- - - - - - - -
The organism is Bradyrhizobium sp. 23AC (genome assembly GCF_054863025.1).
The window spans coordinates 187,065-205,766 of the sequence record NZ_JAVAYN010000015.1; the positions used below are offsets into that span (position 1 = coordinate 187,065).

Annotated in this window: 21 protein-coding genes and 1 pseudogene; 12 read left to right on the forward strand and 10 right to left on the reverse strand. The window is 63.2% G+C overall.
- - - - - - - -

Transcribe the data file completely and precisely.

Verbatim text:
The organism is Bradyrhizobium sp. 23AC (genome assembly GCF_054863025.1).
The window spans coordinates 187,065-205,766 of the sequence record NZ_JAVAYN010000015.1; the positions used below are offsets into that span (position 1 = coordinate 187,065).

Annotated in this window: 21 protein-coding genes and 1 pseudogene; 12 read left to right on the forward strand and 10 right to left on the reverse strand. The window is 63.2% G+C overall.